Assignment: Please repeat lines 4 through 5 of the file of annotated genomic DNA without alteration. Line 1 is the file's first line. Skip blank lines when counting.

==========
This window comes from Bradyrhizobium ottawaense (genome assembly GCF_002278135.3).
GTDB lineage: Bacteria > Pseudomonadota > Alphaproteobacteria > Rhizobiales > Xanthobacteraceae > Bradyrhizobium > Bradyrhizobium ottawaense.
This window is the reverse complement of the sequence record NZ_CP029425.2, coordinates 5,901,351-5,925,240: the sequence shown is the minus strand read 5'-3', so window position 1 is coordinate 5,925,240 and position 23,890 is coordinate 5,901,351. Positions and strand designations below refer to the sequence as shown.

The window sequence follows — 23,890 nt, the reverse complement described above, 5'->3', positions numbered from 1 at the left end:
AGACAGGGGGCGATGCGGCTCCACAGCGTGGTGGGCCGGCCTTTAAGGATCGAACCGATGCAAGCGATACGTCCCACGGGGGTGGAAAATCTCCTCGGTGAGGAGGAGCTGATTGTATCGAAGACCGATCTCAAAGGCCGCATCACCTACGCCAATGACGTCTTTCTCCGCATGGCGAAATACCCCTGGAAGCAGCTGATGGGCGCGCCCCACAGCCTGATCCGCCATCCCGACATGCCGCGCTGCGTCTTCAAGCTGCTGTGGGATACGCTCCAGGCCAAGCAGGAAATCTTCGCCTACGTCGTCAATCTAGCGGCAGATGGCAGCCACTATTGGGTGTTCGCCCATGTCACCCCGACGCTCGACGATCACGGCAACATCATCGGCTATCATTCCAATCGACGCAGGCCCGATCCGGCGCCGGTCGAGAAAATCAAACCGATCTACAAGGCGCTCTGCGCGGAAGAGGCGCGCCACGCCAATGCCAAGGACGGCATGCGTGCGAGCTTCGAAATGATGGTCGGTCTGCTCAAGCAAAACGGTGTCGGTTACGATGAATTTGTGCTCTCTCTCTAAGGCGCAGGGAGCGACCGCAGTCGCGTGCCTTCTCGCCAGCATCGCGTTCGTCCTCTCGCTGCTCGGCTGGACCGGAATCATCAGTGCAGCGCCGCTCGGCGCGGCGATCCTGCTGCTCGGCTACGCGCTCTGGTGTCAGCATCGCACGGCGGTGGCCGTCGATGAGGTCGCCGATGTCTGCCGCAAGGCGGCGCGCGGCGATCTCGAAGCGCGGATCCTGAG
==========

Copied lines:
The window sequence follows — 23,890 nt, the reverse complement described above, 5'->3', positions numbered from 1 at the left end:
AGACAGGGGGCGATGCGGCTCCACAGCGTGGTGGGCCGGCCTTTAAGGATCGAACCGATGCAAGCGATACGTCCCACGGGGGTGGAAAATCTCCTCGGTGAGGAGGAGCTGATTGTATCGAAGACCGATCTCAAAGGCCGCATCACCTACGCCAATGACGTCTTTCTCCGCATGGCGAAATACCCCTGGAAGCAGCTGATGGGCGCGCCCCACAGCCTGATCCGCCATCCCGACATGCCGCGCTGCGTCTTCAAGCTGCTGTGGGATACGCTCCAGGCCAAGCAGGAAATCTTCGCCTACGTCGTCAATCTAGCGGCAGATGGCAGCCACTATTGGGTGTTCGCCCATGTCACCCCGACGCTCGACGATCACGGCAACATCATCGGCTATCATTCCAATCGACGCAGGCCCGATCCGGCGCCGGTCGAGAAAATCAAACCGATCTACAAGGCGCTCTGCGCGGAAGAGGCGCGCCACGCCAATGCCAAGGACGGCATGCGTGCGAGCTTCGAAATGATGGTCGGTCTGCTCAAGCAAAACGGTGTCGGTTACGATGAATTTGTGCTCTCTCTCTAAGGCGCAGGGAGCGACCGCAGTCGCGTGCCTTCTCGCCAGCATCGCGTTCGTCCTCTCGCTGCTCGGCTGGACCGGAATCATCAGTGCAGCGCCGCTCGGCGCGGCGATCCTGCTGCTCGGCTACGCGCTCTGGTGTCAGCATCGCACGGCGGTGGCCGTCGATGAGGTCGCCGATGTCTGCCGCAAGGCGGCGCGCGGCGATCTCGAAGCGCGGATCCTGAG